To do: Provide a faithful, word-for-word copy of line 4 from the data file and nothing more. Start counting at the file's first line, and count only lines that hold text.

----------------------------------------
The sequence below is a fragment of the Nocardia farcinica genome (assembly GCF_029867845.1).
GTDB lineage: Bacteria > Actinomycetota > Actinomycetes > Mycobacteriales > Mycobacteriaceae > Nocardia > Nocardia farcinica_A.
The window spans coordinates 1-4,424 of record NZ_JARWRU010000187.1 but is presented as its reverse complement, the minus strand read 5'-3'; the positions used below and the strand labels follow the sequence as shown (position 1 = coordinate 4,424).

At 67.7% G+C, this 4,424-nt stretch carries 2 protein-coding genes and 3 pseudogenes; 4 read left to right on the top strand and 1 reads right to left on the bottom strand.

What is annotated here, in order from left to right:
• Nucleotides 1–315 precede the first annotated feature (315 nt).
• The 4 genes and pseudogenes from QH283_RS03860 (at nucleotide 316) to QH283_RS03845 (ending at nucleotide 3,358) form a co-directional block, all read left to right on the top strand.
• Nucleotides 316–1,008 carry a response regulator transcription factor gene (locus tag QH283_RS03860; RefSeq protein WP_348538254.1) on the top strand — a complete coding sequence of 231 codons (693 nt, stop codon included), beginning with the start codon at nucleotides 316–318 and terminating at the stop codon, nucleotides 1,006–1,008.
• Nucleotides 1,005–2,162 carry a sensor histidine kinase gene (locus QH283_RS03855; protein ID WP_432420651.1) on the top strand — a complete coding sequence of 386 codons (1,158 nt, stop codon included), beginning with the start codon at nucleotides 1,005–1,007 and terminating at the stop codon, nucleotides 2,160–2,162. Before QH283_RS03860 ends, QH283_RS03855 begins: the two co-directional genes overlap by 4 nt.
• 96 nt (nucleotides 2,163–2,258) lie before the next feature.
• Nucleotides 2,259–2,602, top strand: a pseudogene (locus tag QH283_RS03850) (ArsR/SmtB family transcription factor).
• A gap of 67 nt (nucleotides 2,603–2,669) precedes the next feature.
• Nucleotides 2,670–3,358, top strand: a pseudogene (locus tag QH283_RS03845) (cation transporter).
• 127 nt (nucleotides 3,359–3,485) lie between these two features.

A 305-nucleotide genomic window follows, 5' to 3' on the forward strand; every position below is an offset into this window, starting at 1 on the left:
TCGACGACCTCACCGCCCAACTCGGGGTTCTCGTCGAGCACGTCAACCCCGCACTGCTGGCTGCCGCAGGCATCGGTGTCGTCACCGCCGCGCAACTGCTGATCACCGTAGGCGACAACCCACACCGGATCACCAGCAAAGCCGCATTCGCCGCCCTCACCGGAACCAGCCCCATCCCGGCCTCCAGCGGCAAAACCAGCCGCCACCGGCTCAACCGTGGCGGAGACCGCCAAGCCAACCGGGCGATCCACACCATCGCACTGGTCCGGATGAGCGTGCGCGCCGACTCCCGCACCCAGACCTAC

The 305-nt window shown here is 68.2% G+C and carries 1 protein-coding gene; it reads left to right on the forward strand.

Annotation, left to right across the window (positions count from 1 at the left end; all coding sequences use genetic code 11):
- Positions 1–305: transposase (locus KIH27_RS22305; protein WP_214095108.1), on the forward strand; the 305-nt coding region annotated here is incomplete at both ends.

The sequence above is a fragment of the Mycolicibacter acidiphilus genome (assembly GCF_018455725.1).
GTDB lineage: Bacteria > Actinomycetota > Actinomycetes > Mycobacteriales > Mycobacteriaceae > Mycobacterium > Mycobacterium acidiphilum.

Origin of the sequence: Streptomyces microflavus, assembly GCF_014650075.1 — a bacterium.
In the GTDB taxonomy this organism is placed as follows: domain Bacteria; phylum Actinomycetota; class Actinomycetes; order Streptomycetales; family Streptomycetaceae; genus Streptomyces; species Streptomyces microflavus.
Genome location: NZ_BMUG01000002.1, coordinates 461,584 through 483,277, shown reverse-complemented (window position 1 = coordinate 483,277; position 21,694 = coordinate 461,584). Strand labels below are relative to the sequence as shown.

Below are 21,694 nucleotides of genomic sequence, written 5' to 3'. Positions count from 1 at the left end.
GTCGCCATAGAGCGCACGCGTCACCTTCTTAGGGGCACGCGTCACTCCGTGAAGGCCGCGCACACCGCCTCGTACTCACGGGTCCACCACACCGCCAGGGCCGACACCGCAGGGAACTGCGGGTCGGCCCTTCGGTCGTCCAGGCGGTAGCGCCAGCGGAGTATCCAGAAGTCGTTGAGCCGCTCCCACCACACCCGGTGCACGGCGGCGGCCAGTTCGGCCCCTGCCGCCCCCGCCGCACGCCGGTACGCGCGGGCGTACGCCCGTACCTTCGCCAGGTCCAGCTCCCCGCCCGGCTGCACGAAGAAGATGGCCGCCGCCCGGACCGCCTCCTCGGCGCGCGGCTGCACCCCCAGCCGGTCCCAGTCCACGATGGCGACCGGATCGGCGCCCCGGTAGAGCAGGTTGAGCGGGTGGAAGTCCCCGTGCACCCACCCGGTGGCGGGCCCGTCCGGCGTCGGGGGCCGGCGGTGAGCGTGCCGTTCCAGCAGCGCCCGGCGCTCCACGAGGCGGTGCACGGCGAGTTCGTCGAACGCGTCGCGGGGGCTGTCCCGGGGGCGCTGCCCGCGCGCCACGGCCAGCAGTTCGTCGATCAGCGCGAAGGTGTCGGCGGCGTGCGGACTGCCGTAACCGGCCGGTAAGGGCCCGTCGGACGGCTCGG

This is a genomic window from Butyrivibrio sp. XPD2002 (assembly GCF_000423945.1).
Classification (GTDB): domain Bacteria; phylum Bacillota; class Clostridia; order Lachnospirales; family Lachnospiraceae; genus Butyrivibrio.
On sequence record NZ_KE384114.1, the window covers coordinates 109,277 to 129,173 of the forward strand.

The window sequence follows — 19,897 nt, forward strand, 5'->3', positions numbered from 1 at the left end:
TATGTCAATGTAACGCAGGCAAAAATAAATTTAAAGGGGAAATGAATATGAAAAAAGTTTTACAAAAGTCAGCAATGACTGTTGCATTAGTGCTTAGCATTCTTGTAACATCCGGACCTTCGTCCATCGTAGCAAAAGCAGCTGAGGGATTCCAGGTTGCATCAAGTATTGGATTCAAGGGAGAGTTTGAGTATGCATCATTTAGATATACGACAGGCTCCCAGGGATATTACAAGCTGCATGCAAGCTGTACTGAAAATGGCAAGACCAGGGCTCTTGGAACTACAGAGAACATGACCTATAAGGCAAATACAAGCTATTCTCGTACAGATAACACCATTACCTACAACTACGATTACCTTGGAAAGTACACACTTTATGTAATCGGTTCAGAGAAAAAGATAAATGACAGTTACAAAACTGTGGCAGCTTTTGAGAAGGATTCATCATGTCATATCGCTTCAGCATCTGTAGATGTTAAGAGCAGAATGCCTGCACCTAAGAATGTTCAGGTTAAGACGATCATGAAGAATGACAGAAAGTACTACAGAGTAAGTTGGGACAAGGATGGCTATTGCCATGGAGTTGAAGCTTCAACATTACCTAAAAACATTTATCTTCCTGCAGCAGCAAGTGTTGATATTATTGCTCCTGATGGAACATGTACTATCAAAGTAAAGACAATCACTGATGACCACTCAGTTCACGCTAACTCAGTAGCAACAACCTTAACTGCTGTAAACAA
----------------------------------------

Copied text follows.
At 67.7% G+C, this 4,424-nt stretch carries 2 protein-coding genes and 3 pseudogenes; 4 read left to right on the top strand and 1 reads right to left on the bottom strand.